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Research Project: Innovations that Improve the Efficiency and Effectiveness of Managing and Preserving Ex Situ Plant Germplasm Collections

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Title: Genotypic and phenotypic changes in wild barley (Hordeum vulgare subsp. spontaneum) during a period of climate change in Jordan

Author
item THORMANN, IMKE - Bioversity International
item Reeves, Patrick
item Reilley, Ann
item ENGELS, JAN - Bioversity International
item BIRADAR, C - International Center For Agricultural Research In The Dry Areas (ICARDA)
item LOHWASSER, ULRIKE - Leibniz Institute Of Plant Genetics And Crop Plant Research
item BÖRNER, ANDREAS - Leibniz Institute Of Plant Genetics And Crop Plant Research
item PILLEN, KLAUS - Martin Luther University
item Richards, Christopher

Submitted to: Genetic Resources and Crop Evolution
Publication Type: Peer Reviewed Journal
Publication Acceptance Date: 8/16/2016
Publication Date: 8/1/2017
Citation: Thormann, I., Reeves, P.A., Reilley, A.A., Engels, J.M., Biradar, C.M., Lohwasser, U., Börner, A., Pillen, K., Richards, C.M. 2017. Genotypic and phenotypic changes in wild barley (Hordeum vulgare subsp. spontaneum) during a period of climate change in Jordan. Genetic Resources and Crop Evolution. 64:1295-1312.

Interpretive Summary: Climate change and habitat disturbances can lead to the loss of genetic variation, affecting plant populations' ability to adapt and survive in the wild. We examined change in genetic variation in wild Hordeum species in Jordan, which is the center of diversity for domesticated barley. Genetic variation was measured using both genotypic and phenotypic markers/traits of grown-out seed samples that were collected in 1981 and 2012 from the same 18 sites across Jordan. The study region in Jordan became significantly hotter and drier during the 31 year period. However, changes in genetic and phenotypic diversity did not correspond to changed weather patterns according to simple correlation models. Instead, there was an overall increase in within-population diversity and a reduction in among-population differentiation. The observed increase in genetic diversity within populations might be explained by increased migration or by unknown advantage of mixing genes in the face of variable environmental conditions. Agricultural activities might also promote disturbance and distribution of plant populations in unexpected ways, especially for crop wild relatives. This study provides a new perspective on the range of possible responses of crop wild relatives to environmental pressures.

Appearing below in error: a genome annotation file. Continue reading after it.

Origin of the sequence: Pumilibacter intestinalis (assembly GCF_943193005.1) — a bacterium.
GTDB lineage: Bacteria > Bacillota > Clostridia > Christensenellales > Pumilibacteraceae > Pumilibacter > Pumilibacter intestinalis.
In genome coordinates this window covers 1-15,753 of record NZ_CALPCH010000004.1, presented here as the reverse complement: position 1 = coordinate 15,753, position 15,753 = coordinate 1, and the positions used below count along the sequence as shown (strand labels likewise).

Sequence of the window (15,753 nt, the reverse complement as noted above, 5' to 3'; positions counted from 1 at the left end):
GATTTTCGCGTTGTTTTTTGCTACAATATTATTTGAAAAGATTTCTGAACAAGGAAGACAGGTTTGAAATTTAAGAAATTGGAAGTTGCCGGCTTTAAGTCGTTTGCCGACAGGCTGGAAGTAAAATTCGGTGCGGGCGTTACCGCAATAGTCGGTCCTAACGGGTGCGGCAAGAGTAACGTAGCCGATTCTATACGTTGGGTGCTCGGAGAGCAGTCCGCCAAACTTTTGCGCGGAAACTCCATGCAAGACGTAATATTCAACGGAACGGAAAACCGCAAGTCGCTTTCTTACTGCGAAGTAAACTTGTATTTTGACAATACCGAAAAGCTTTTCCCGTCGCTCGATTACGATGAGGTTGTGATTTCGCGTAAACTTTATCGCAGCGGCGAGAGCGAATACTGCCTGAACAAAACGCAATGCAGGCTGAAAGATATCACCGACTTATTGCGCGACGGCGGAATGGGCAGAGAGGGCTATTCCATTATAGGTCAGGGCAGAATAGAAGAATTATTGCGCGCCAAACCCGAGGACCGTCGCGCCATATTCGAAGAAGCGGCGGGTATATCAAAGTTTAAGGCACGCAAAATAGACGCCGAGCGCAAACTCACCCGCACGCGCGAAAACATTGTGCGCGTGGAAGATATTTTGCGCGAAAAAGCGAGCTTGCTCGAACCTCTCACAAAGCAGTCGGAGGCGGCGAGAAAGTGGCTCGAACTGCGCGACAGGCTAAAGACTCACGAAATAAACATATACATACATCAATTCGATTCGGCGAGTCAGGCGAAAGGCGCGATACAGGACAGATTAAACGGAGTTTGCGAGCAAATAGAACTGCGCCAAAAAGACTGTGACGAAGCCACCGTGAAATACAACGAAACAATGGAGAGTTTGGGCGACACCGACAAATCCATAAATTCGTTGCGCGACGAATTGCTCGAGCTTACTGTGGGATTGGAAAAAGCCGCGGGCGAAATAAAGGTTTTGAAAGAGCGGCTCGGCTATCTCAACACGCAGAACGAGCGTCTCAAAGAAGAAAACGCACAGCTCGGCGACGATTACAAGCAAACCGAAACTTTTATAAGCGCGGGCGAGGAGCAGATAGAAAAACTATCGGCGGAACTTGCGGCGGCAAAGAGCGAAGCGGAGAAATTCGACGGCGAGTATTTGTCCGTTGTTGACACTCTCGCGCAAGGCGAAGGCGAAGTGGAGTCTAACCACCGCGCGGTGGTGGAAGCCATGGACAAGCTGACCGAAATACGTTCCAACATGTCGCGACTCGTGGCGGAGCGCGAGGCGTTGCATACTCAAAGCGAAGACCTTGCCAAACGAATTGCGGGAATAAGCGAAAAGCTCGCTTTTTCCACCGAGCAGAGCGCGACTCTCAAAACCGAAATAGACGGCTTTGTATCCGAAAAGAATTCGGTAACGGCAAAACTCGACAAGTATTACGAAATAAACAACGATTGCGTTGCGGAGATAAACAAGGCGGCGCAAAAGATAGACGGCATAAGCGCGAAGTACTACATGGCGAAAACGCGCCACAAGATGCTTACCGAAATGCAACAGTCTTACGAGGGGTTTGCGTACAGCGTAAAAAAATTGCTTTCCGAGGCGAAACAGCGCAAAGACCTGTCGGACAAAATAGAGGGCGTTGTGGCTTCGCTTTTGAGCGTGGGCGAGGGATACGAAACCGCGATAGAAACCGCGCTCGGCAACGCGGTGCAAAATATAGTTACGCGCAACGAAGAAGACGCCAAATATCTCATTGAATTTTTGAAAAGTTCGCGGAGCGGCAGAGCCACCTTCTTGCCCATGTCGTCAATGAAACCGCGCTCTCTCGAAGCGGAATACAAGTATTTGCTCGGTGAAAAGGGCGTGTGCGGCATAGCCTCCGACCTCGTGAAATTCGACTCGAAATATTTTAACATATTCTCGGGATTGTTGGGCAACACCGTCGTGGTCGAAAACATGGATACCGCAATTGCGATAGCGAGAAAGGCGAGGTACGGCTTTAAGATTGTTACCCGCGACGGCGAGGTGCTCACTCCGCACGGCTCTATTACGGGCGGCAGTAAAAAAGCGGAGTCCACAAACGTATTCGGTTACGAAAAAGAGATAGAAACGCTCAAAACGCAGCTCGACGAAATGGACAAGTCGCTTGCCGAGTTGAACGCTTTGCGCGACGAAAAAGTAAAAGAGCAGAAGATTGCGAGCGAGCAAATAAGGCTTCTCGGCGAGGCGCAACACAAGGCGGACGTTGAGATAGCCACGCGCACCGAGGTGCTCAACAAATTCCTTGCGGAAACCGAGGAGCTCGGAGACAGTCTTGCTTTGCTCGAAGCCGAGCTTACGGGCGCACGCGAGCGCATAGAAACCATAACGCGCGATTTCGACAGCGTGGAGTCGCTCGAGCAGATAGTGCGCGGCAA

Technical Abstract: Climate change and other anthropogenic disturbances can lead to the loss of genetic variation and thereby affect evolutionary potential and survival of plant populations in the wild. We examined these predictions in the primary wild relative of barley, Hordeum vulgare L. subsp. spontaneum (K. Koch) Thell., within its center of diversity, in Jordan. Changes in genotypic and phenotypic diversity were assessed using seed samples collected in 1981 and 2012 from the same 18 sites across Jordan. The overall population structure was conserved, but we observed an increase of within population genetic diversity and a reduction in population differentiation. Phenotypic variation differed among years and sites but the magnitude and direction of change variated among sites. While the sampled region became significantly hotter and drier during this period, simple correlation models did not support association between measures of climate change and the observed genetic and phenotypic changes. Agricultural activities that promote disturbance and demographic fluctuations may affect crop wild relatives that grow in agricultural landscapes, in unexpected ways. The observed increase in genetic diversity within populations might be explained by increased migration or by an advantage of increased genetic variation in the face of variable environmental conditions. This study provides a new perspective on the range of possible responses of crop wild relatives to environmental pressures.